Villarreal is coming off a 2-0 win over Valencia, and holding onto a shutout streak of more than three matches (including Thursday’s win over Liverpool). They’ll have to do very well to hold Liverpool scoreless, but perhaps a road goal will be all “The Yellow Submarine” needs to advance to the final in Basel.

UCL FOLLOW LIVE: Man City looks to upend Real Madrid in Spain

MANCHESTER, ENGLAND - APRIL 26:  Sergio Aguero of Manchester City and Pepe of Real Madrid CF battle for the ball during the UEFA Champions League Semi Final first leg match between Manchester City FC and Real Madrid at the Etihad Stadium on April 26, 2016 in Manchester, United Kingdom.  (Photo by Shaun Botterill/Getty Images)
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Real Madrid needs a win at home against Manchester City to give the UEFA Champions League its second Madrid Derby final in three years.

Kickoff is at 2:45 p.m. ET from the Bernabeu and, unlike the first leg, Cristiano Ronaldo will be in the lineup for Real Madrid.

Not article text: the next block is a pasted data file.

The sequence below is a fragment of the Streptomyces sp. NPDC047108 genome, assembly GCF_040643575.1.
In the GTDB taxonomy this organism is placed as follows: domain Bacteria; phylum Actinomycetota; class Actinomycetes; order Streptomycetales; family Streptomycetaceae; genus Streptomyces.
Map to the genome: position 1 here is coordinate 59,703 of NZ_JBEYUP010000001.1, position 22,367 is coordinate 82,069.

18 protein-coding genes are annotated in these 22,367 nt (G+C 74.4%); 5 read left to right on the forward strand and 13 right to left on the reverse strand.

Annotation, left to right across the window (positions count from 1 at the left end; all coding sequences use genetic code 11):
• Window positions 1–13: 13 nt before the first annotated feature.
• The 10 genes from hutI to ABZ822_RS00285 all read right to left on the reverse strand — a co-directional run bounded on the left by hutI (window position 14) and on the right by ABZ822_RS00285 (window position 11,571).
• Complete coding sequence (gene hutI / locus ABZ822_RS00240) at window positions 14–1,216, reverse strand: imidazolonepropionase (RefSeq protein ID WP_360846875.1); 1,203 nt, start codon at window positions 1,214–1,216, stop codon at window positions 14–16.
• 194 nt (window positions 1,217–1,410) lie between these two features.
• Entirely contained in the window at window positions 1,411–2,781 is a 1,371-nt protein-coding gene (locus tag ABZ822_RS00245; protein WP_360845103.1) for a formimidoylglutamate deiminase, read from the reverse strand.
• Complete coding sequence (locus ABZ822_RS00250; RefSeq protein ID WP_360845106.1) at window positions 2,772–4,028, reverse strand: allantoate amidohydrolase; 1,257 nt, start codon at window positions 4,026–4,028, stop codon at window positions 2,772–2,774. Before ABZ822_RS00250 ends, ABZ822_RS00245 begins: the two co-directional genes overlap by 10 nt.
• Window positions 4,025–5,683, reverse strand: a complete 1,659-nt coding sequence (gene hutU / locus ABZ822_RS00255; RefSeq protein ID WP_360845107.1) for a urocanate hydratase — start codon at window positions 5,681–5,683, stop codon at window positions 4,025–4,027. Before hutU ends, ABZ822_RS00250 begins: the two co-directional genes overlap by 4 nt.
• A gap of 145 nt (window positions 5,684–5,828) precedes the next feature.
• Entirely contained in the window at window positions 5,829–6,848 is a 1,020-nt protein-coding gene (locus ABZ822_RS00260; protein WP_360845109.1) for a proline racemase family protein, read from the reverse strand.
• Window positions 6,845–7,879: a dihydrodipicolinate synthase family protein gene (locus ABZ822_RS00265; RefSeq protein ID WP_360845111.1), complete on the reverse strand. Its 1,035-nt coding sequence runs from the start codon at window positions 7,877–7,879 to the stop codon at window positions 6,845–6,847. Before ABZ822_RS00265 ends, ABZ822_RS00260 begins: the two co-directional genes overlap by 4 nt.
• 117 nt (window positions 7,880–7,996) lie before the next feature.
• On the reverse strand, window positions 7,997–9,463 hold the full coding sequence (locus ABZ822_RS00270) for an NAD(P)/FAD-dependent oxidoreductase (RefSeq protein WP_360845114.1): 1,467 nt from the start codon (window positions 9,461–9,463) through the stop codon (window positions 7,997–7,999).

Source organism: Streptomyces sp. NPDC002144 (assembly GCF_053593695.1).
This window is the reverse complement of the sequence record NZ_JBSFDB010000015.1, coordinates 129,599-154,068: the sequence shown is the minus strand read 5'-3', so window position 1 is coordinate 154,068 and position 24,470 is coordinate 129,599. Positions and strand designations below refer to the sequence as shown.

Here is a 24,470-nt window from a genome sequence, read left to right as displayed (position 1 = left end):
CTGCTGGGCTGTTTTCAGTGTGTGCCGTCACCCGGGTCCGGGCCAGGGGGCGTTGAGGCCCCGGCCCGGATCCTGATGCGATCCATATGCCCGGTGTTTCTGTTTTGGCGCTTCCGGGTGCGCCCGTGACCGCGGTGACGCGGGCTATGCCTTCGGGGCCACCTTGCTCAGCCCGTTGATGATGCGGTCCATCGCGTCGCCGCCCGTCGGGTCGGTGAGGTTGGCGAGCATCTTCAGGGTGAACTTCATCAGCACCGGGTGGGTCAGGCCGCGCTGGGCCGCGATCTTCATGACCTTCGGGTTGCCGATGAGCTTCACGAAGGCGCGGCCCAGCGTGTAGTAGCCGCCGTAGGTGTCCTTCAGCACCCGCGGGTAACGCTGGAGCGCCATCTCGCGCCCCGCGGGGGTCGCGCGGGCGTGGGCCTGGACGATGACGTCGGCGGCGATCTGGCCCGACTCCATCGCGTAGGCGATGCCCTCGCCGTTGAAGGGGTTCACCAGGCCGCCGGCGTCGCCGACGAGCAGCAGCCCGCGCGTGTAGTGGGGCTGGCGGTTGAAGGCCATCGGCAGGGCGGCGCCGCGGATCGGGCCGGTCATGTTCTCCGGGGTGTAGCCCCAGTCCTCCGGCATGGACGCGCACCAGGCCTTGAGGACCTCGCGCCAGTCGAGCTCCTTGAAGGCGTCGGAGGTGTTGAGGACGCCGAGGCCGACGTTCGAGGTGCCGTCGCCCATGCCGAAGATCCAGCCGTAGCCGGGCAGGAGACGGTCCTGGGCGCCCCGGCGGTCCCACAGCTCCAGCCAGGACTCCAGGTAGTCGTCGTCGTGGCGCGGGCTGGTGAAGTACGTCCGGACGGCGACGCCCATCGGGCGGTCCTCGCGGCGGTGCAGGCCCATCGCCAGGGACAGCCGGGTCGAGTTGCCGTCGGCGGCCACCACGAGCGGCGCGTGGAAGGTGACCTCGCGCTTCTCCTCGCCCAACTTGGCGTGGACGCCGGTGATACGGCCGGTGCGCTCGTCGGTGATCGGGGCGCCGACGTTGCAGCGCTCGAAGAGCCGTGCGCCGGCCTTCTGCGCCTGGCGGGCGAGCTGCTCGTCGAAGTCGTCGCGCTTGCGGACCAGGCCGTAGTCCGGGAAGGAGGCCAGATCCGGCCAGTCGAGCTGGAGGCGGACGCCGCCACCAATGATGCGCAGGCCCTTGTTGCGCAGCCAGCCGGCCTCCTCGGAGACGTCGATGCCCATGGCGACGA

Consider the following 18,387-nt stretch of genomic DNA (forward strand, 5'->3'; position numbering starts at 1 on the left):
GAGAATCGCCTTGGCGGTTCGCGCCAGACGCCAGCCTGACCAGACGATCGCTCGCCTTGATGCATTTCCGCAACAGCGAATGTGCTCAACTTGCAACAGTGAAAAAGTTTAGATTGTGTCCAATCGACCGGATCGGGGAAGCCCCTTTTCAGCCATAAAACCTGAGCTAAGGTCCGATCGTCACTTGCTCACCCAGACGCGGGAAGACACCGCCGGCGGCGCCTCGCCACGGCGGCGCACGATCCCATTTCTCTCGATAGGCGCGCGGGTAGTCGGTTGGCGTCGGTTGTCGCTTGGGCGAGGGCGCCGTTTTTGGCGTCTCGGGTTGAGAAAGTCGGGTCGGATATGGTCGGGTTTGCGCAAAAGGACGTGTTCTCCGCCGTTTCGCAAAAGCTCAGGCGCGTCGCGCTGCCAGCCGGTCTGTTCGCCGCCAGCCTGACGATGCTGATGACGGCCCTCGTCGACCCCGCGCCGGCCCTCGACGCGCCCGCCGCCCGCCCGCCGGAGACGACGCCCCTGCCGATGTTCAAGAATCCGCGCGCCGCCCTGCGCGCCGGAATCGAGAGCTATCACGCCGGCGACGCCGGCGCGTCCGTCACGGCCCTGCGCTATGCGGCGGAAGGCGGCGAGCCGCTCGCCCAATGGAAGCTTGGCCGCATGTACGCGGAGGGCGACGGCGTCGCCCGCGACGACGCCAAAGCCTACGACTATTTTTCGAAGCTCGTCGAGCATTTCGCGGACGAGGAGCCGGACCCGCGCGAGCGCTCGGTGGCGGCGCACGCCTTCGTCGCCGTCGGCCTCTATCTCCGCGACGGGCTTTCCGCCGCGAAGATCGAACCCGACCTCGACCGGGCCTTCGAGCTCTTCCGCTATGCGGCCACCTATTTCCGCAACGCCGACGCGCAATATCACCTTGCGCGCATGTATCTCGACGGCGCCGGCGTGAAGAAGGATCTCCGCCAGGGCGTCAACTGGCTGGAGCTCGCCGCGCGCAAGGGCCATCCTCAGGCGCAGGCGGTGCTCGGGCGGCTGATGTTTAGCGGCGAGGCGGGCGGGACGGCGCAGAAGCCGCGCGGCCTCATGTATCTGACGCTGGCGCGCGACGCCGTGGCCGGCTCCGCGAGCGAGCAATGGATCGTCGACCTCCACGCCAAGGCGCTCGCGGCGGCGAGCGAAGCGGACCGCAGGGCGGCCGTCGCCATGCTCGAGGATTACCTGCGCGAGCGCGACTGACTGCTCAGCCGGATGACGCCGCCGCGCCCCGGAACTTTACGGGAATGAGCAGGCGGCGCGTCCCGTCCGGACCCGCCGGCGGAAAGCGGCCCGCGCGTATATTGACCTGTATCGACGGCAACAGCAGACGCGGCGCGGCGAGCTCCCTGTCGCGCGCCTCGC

[ UCL: Pellegrini hails road record | Ronaldo in ]

Man City has Yaya Toure back in the fold, and Vincent Kompany will captain the unit.

To follow live, click here.

LINEUPS

Real Madrid: Navas; Carvajal, Pepe, Ramos, Marcelo, Kroos, Modric, Bale, Jese, Isco, Ronaldo. Subs: Casilla, Varane, James, Kovacic, Lucas Vazquez, Danilo, Borja Mayoral.

 Manchester City: Hart, Sagna, Kompany (C), Otamendi, Clichy, Fernando, Fernandinho, Toure, Navas, De Bruyne, Aguero. Subs: Caballero, Mangala, Kolarov, Delph, Sterling, Bony, Iheanacho.

Reports say Wambach entering the fields of broadcasting, reporting

RANCHO PALOS VERDES, CA - FEBRUARY 02:  America soccer player and two-time Olympic gold medalist Abby Wambach  attends the 2016 MAKERS Conference Day 2 at the Terrenea Resort on February 2, 2016 in Rancho Palos Verdes, California.  (Photo by Jonathan Leibson/Getty Images for AOL)
Photo by Jonathan Leibson/Getty Images for AOL
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She’s dipped her toes into the pool during the FIFA elections, and now USWNT soccer legend Abby Wambach may have found her second career.

The all-time leading goal scorer in international competition, Wambach will be branching into the media field.

[ UCL: Pellegrini hails road record | Ronaldo in ]

The Associated Press’ Anne M. Peterson says it’ll be as an analyst and contributor, while Sports Illustrated media mastermind Richard Deitsch expects her to dig a bit deeper into the reporting world.

Many athletes have succeeded in becoming broadcasters, but true reporting is a different animal. This will be an interesting story to follow.

Wambach’s name was in the news earlier this year when she plead guilty for a DUII charge. She retired from the playing field in December.